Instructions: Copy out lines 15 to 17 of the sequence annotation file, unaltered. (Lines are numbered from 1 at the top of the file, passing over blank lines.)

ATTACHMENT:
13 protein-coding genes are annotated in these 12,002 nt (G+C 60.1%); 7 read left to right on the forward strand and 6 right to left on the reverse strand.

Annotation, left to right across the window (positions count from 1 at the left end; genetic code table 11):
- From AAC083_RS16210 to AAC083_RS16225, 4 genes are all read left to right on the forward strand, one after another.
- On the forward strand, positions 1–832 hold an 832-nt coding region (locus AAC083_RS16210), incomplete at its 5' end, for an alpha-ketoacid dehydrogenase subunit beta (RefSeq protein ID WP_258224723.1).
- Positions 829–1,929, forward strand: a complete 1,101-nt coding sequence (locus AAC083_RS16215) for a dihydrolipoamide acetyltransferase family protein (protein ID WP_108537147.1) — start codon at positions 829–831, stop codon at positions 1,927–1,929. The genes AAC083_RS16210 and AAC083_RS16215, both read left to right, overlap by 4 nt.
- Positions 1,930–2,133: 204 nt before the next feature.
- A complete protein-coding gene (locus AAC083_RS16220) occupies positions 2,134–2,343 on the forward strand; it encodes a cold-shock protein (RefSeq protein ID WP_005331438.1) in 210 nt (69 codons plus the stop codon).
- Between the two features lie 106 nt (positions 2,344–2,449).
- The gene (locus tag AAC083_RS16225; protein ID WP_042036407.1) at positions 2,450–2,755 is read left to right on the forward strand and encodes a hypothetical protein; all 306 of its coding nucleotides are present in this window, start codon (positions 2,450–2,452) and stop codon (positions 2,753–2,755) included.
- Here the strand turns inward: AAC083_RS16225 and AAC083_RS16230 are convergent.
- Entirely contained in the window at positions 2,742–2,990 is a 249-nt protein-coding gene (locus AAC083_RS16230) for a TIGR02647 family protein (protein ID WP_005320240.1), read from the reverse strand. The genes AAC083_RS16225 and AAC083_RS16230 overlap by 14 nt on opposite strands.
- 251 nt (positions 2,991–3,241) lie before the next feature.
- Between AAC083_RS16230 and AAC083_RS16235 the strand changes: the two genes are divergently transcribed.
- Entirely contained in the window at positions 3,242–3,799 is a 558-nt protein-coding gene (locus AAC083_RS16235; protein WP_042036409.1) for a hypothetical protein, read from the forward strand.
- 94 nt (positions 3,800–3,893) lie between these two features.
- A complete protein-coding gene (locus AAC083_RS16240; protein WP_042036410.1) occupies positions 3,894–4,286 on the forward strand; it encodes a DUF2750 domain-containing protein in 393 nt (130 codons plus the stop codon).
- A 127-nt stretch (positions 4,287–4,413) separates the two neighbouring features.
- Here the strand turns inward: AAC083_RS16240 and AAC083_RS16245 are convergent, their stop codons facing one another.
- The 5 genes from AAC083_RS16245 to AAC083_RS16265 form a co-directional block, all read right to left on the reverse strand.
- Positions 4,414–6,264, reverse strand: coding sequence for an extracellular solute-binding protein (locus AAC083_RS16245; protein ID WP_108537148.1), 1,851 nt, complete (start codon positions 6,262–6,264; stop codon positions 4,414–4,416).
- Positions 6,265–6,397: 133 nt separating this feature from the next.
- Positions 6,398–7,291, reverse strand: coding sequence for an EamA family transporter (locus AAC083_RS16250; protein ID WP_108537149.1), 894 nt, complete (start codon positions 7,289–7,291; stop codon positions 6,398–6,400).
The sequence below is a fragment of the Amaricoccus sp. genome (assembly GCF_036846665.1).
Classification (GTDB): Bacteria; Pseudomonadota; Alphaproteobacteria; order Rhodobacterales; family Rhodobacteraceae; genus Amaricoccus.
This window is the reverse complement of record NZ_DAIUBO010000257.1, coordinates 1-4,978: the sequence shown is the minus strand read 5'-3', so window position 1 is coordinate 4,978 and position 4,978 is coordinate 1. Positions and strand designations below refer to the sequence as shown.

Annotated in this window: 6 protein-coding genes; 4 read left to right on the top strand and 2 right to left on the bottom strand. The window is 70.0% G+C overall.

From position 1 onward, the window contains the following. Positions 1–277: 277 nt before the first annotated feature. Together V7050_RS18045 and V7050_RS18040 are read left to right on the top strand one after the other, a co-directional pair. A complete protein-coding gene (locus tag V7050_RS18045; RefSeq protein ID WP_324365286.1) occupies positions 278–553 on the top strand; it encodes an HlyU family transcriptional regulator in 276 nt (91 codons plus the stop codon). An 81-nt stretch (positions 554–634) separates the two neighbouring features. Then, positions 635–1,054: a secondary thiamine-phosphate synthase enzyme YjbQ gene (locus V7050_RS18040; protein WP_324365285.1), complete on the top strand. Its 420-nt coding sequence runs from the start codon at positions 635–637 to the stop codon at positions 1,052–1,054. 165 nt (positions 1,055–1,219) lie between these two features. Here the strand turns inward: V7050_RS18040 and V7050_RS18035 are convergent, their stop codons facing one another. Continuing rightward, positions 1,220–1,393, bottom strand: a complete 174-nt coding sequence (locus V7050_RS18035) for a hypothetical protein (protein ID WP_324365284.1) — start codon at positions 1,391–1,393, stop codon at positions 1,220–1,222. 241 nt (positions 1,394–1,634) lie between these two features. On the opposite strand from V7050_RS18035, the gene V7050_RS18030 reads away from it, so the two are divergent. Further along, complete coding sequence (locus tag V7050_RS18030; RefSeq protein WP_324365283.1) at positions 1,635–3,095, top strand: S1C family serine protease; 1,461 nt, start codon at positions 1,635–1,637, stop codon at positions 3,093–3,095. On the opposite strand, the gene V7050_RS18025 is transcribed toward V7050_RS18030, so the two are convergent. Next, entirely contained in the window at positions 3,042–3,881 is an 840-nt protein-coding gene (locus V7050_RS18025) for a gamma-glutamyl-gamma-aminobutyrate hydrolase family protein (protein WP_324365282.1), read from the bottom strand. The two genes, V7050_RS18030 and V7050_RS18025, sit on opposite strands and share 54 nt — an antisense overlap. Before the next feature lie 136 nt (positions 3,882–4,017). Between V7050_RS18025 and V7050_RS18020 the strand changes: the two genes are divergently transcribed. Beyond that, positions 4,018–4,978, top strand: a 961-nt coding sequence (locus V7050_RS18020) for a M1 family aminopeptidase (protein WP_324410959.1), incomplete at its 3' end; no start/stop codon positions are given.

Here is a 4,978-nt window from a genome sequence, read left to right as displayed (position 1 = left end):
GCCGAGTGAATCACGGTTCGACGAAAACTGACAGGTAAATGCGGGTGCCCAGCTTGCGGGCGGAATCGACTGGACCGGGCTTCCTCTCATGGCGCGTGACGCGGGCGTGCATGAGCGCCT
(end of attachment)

- 94 nt (positions 3,800–3,893) lie between these two features.
- A complete protein-coding gene (locus AAC083_RS16240; protein WP_042036410.1) occupies positions 3,894–4,286 on the forward strand; it encodes a DUF2750 domain-containing protein in 393 nt (130 codons plus the stop codon).
- A 127-nt stretch (positions 4,287–4,413) separates the two neighbouring features.